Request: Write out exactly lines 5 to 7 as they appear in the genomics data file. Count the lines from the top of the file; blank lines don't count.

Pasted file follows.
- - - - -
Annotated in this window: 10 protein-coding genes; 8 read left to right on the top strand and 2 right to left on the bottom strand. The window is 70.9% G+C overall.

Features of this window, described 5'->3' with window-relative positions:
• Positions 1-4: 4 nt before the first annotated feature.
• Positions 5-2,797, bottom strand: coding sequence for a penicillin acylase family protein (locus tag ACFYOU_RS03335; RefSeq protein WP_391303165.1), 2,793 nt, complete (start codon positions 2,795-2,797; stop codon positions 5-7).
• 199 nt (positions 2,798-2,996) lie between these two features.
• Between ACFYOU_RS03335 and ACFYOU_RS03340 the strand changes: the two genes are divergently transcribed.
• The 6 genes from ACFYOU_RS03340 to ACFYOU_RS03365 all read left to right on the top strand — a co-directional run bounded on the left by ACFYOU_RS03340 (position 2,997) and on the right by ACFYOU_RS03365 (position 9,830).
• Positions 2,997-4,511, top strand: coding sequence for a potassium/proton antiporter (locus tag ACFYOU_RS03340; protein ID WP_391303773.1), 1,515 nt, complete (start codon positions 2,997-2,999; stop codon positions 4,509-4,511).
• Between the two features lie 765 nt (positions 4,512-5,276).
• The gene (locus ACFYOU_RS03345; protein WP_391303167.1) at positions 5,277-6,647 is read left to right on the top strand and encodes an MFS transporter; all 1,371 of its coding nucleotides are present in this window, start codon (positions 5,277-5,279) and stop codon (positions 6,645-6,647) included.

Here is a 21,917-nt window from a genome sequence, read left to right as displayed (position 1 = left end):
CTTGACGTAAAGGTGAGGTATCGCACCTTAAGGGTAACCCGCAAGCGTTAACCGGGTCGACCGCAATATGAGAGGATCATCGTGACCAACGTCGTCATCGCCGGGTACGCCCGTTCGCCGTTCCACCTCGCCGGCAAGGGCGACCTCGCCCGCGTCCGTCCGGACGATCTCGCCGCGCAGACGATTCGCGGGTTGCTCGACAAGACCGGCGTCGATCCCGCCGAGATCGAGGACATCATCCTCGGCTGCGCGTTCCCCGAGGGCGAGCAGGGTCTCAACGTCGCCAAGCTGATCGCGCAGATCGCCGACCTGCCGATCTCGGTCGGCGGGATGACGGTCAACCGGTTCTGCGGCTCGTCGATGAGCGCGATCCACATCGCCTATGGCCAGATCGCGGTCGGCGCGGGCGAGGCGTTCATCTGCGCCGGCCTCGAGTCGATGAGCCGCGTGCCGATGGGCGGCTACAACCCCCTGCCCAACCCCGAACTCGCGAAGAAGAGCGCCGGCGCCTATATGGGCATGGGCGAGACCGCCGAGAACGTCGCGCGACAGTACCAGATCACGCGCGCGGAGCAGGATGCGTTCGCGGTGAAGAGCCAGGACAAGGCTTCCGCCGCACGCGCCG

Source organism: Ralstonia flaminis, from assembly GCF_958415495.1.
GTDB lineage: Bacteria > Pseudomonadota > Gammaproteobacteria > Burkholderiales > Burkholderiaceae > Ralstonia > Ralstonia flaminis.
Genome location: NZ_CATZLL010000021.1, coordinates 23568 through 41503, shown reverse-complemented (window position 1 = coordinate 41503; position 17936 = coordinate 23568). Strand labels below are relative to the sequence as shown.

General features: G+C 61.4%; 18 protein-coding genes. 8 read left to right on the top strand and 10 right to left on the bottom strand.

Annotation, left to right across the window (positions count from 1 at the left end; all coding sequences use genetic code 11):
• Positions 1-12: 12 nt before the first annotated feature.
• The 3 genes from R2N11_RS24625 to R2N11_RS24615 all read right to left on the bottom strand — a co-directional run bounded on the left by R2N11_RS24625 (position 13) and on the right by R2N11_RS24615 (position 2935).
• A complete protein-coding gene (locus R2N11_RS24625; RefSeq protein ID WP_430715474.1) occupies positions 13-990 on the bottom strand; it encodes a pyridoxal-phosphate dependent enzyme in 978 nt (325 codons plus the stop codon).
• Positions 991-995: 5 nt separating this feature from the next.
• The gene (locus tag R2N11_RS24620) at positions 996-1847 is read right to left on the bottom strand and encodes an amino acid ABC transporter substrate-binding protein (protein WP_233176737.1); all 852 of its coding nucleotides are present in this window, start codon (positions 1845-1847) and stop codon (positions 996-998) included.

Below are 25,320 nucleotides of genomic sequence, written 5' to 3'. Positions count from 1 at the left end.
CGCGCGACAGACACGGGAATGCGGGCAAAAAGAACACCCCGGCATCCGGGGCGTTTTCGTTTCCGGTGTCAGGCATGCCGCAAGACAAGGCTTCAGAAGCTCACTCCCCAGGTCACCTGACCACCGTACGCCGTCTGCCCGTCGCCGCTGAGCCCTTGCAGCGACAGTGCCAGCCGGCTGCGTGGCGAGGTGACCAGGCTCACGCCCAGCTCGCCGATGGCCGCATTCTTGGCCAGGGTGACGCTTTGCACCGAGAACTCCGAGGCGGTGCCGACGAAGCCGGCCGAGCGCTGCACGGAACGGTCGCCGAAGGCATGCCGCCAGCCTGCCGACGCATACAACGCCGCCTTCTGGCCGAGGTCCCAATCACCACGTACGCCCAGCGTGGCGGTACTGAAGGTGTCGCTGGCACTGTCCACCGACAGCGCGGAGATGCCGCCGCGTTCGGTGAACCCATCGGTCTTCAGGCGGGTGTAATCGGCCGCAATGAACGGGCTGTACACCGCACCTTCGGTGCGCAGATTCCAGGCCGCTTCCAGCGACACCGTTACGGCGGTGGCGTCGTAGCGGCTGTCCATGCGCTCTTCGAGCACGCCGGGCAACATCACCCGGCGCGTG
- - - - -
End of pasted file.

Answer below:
• 199 nt (positions 2,798-2,996) lie between these two features.
• Between ACFYOU_RS03335 and ACFYOU_RS03340 the strand changes: the two genes are divergently transcribed.
• The 6 genes from ACFYOU_RS03340 to ACFYOU_RS03365 all read left to right on the top strand — a co-directional run bounded on the left by ACFYOU_RS03340 (position 2,997) and on the right by ACFYOU_RS03365 (position 9,830).